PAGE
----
The automatic clamping force generated by clamping spring 9 promotes the effective use of a simplified split shear ring 14, 14' mechanism for retaining end caps 3, 3' on outer cylindrical tube 2, thus eliminating the need for threaded caps or mechanical fasteners. In particular, as is shown in FIG. 2, each split shear ring 14, 14' comprises four separate pieces 14a, 14b, 14c, 14d, and 14'a, 14'b, 14'c, 14'd, as the case may be. As is shown in FIG. 1, the several pieces of the split shear rings 14, 14' are preferably formed with a right-angle cross section so that the vertical projecting leg of each shear ring may be received into mating grooves 15, 15' formed at the bore ends of cylinder tube 2.
End caps 3, 3' are effectively sealed with respect to the wall of cylindrical tube 2 by a pair of end seals 16, 16'. End cap 3 is formed with a fluid passage 17 which connects end cap opening 12 to the fluid side of the accumulator, and end cap 3' is formed with a passage 17' which connects end cap opening 12' with the fluid side of the accumulator. End cap 3' is also formed with gas passage 18 which connects the gas inlet at gas charging valve 13 to the gas side of the accumulator.
The gas pressure within the gas side of accumulator 1 is monitored by gas pressure gauge 19. Gauge 19 is connected to the internal cavity which defines the gas side of the accumulator by a passage 20 (FIG. 1) which extends through both end cap 3' and bladder retainer 7'.
The fluid pressure within the fluid side of the accumulator is monitored by a fluid pressure gauge 21 which communicates with the fluid passage 17' through a short passage 22.
With this direct connection of gauges 19 and 21 to both the gas and fluid sides of the accumulator, the pressures actually appearing within the accumulator cavities are monitored directly. Accordingly, any leakage of either gas or fluid which would affect operation can be observed by visually monitoring the gauges. Similarly, any collapse of bladder 4 upon the outer wall of stop tube 5 could also be monitored by observing an objectionably low gas pressure at gauge 19.
As is shown in FIGS. 1, 3 and also the enlarged detail of FIG. 4, fluid passage 17 located within end cap 3 leads into a plurality of substantially semicircular fluid openings 23 which are defined by supporting webs 24. The supporting webs 24 (as shown in FIG. 4) are an integral part of end cap 3. Accordingly, any fluid supplied at inlet opening 12 passes through fluid passage 17 and fluid openings 23 into the fluid side of the accumulator. End cap 3' is formed with an annular ring of inlet openings identical in construction to those of end cap 3.
A principal novel feature of this invention resides in the spring-loaded assembly characterized in the disposition of clamping spring 9 between bladder retainer 7' and spring abutment 10. In view of the fact that the right end (see FIG. 1) of stop tube 5 is slidably received within bladder retainer 7', spring 9 exerts a force tending to slidably extend stop tube 5 to the left relative bladder retainer 7'. The force so generated by spring 9 clamps the ends of bladder sleeve 4 and also effectively compresses end seals 11, 11'. Accordingly, the force generated by the spring-loaded assembly eliminates the need for fasteners and threaded end plates which must be manually applied and removed in a time consuming operation.
From another aspect, the accumulator is pressure sealed without the necessity of fasteners or threaded end plates. The greater the pressure to which the internal cavities of the accumulator are subjected, end seals 11, 11' become more effective and also end caps 3, 3' become more secure. In particular, both the seals and the end caps are secured in proportion to the internally applied pressure, either gas or fluid. Additionally, it is impossible to take the accumulator apart while it is operating under pressures which are sufficiently great to cause physical harm to an operator attempting objectionable disassembly.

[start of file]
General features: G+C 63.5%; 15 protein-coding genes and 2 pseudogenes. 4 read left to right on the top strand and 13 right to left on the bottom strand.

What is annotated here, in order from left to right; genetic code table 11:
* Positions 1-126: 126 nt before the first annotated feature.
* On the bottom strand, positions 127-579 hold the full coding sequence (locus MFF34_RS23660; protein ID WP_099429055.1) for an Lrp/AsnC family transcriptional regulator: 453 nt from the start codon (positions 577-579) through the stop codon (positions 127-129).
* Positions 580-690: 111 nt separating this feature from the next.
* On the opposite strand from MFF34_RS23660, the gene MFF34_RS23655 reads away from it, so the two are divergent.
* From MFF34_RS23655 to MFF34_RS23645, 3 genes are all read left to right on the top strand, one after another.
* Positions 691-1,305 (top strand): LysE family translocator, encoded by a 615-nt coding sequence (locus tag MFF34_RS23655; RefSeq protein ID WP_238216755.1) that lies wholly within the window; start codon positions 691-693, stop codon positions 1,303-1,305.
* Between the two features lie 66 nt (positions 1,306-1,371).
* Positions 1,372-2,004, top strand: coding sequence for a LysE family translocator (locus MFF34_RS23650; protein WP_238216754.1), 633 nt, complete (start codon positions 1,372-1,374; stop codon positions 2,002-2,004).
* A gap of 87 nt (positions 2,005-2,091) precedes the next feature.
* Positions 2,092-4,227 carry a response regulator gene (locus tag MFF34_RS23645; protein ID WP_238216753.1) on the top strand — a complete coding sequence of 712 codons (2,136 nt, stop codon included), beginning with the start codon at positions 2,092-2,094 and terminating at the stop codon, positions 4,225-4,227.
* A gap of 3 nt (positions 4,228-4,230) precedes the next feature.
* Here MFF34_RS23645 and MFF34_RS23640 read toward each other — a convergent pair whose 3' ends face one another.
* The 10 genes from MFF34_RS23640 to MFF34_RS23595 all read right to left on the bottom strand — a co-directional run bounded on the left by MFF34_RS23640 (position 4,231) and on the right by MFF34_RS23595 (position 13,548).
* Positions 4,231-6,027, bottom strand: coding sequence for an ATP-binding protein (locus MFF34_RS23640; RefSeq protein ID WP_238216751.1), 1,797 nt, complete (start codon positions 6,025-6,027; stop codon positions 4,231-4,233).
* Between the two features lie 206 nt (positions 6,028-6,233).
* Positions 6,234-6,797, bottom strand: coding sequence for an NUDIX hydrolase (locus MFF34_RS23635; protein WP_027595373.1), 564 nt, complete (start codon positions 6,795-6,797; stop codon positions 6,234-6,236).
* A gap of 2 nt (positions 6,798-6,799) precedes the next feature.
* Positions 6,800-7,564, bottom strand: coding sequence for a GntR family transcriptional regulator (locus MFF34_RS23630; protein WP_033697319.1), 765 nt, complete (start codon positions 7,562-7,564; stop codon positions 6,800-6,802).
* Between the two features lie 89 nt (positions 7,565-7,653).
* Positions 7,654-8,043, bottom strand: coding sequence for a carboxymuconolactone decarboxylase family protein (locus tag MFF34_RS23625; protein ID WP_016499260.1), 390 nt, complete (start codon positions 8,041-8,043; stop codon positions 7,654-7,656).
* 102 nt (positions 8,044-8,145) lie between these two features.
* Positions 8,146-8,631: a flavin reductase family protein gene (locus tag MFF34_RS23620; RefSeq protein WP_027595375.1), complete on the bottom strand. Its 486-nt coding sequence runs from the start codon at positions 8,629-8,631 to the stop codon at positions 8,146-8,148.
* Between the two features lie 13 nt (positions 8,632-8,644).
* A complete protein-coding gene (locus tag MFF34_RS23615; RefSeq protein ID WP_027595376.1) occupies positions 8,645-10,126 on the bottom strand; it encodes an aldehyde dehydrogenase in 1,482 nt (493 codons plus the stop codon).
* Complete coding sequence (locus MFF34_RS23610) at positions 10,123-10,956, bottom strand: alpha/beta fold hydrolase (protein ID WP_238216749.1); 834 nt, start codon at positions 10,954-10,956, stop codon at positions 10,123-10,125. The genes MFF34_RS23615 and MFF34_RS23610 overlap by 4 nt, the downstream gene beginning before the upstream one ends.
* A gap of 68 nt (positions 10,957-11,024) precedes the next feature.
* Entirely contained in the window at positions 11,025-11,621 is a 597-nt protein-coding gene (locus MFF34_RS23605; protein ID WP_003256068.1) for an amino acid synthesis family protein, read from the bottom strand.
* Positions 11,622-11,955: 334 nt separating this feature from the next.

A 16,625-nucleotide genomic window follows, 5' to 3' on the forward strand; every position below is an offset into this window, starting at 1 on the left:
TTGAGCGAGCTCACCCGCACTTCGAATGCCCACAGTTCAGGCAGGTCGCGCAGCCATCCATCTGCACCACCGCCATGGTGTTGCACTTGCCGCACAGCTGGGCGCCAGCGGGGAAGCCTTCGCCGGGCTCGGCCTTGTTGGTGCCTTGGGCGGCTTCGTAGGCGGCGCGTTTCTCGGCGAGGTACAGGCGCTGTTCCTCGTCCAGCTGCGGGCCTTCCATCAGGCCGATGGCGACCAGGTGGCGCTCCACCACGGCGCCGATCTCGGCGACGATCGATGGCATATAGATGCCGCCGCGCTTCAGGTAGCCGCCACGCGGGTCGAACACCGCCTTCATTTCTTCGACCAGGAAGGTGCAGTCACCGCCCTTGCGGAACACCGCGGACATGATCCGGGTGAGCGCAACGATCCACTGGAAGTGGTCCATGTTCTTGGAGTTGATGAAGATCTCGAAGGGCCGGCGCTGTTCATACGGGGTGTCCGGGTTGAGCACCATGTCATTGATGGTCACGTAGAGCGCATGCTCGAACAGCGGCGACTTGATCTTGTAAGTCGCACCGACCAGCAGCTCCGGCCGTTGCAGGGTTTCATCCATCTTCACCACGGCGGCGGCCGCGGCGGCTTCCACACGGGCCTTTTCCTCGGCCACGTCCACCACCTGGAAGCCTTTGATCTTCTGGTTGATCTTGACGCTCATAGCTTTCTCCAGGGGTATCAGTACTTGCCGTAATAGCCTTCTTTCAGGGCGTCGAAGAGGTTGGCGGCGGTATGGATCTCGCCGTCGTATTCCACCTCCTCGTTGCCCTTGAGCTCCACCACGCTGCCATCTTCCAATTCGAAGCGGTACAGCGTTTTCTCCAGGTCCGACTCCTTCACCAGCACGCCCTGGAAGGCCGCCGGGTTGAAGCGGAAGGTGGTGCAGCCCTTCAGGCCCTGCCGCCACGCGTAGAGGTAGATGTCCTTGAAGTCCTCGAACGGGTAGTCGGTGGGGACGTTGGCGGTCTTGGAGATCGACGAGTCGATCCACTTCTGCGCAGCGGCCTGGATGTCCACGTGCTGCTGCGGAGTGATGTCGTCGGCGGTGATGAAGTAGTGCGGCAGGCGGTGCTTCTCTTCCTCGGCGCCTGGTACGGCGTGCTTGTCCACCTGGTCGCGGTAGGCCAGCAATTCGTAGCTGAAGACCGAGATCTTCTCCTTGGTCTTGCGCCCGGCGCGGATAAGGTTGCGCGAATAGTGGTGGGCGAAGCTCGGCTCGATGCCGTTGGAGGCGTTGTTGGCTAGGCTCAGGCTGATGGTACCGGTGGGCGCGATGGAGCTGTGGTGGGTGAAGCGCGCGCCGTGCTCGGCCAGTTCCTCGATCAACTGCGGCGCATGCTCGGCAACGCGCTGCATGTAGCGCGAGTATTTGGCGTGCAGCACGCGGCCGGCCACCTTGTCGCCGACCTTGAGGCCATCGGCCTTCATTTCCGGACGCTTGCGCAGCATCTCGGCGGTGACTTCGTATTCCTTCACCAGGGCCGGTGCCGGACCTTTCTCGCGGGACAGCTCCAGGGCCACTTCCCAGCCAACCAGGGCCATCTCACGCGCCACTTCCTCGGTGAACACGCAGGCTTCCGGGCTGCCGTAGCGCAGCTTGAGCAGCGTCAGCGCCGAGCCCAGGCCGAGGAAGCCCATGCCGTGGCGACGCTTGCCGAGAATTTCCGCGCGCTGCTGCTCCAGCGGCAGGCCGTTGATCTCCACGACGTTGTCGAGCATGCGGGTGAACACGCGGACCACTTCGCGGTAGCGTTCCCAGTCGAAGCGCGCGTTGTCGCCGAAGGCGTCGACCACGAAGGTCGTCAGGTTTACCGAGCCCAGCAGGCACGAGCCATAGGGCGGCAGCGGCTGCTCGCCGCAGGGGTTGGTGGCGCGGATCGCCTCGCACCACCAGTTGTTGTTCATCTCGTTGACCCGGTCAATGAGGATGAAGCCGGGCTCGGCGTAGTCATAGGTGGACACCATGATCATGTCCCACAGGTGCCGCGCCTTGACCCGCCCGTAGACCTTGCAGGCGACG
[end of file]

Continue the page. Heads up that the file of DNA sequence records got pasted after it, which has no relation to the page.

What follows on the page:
The assembly of accumulator 1 is as follows:
(1) install end seal 16 on end cap 3, and then slide this subcombination into cylindrical tube 2 sufficiently far so that split shear ring 14 may be placed into groove 15;
(2) slide end cap 3 to the left (FIG. 1) until the end cap mates with split shear ring 14, capturing the split shear ring into place;
(3) stretch the left end of bladder sleeve 4 over the end of bladder retainer 7 until bladder-sleeve end seal 11 drops into place as shown;
(4) insert stop tube 5 through bladder sleeve 4 and into bladder retainer 7;
(5) set cylindrical tube 2 on end with the open end of the tube facing upwardly;
(6) insert spring 6 and separator seal 8 into place as shown, and then slide bladder sleeve 4 and stop tube 5 into the bore of cylindrical tube 2 so as to nest on end cap 3;
(7) slide bladder retainer 7' over the right end of stop tube 5 and stretch bladder-sleeve end seal 11' over bladder retainer 7' and insert separatore seal 8' into place;
(8) stretch tube end seal 16' over end cap 3' and slide these elements into the open end of cylindrical tube 2 so as to engage bladder retainer 7';
(9) press end cap 3' within the bore of cylindrical tube 2 to compress spring 9 until end cap 3' is inside cylindrical tube 2 far enough to install split shear ring 14' into place;
(10) allow spring 9 to return end cap 3' to the retract direction so as to capture split shear ring 14' into place;
(11) install gauges 19 and 21 and gas charging valve 13; and
(12) plug either fluid inlet opening 12 or 12' or use both if application requires.
The disassembly of accumulator 1 is effective by essentially reversing the assembly operation. In either case, it should be noted, that use of fasteners in retaining the accumulator cylinder together is completely eliminated.
The above described preferred embodiment illustrates the principles of this invention. Structural modifications can be made without departing from the scope of the invention.
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|U.S. Classification||138/30, 29/446|
|Cooperative Classification||F15B1/16, F15B2201/43, F15B2201/4155, F15B2201/3156, F15B2201/41, Y10T29/49863, F15B2201/205, F15B2201/3151|
|May 6, 1987||FPAY||Fee payment|
Year of fee payment: 4
|Mar 25, 1991||AS||Assignment|
Owner name: CHATWINS GROUP, INC., A CORP. OF DE
Free format text: ASSIGNMENT OF ASSIGNORS INTEREST.;ASSIGNOR:MILLS, CARL R. AKA C. RICHARD MILLS;REEL/FRAME:005640/0470
Effective date: 19901213
|Sep 24, 1991||REMI||Maintenance fee reminder mailed|
|Feb 23, 1992||LAPS||Lapse for failure to pay maintenance fees|
|Apr 28, 1992||FP||Expired due to failure to pay maintenance fee|
Effective date: 19920223
|Aug 22, 2000||AS||Assignment|
Owner name: REUNION INDUSTRIES, INC., PENNSYLVANIA
Free format text: ASSIGNMENT OF ASSIGNORS INTEREST;ASSIGNOR:CHATWINS GROUP, INC.;REEL/FRAME:011103/0669
Effective date: 20000808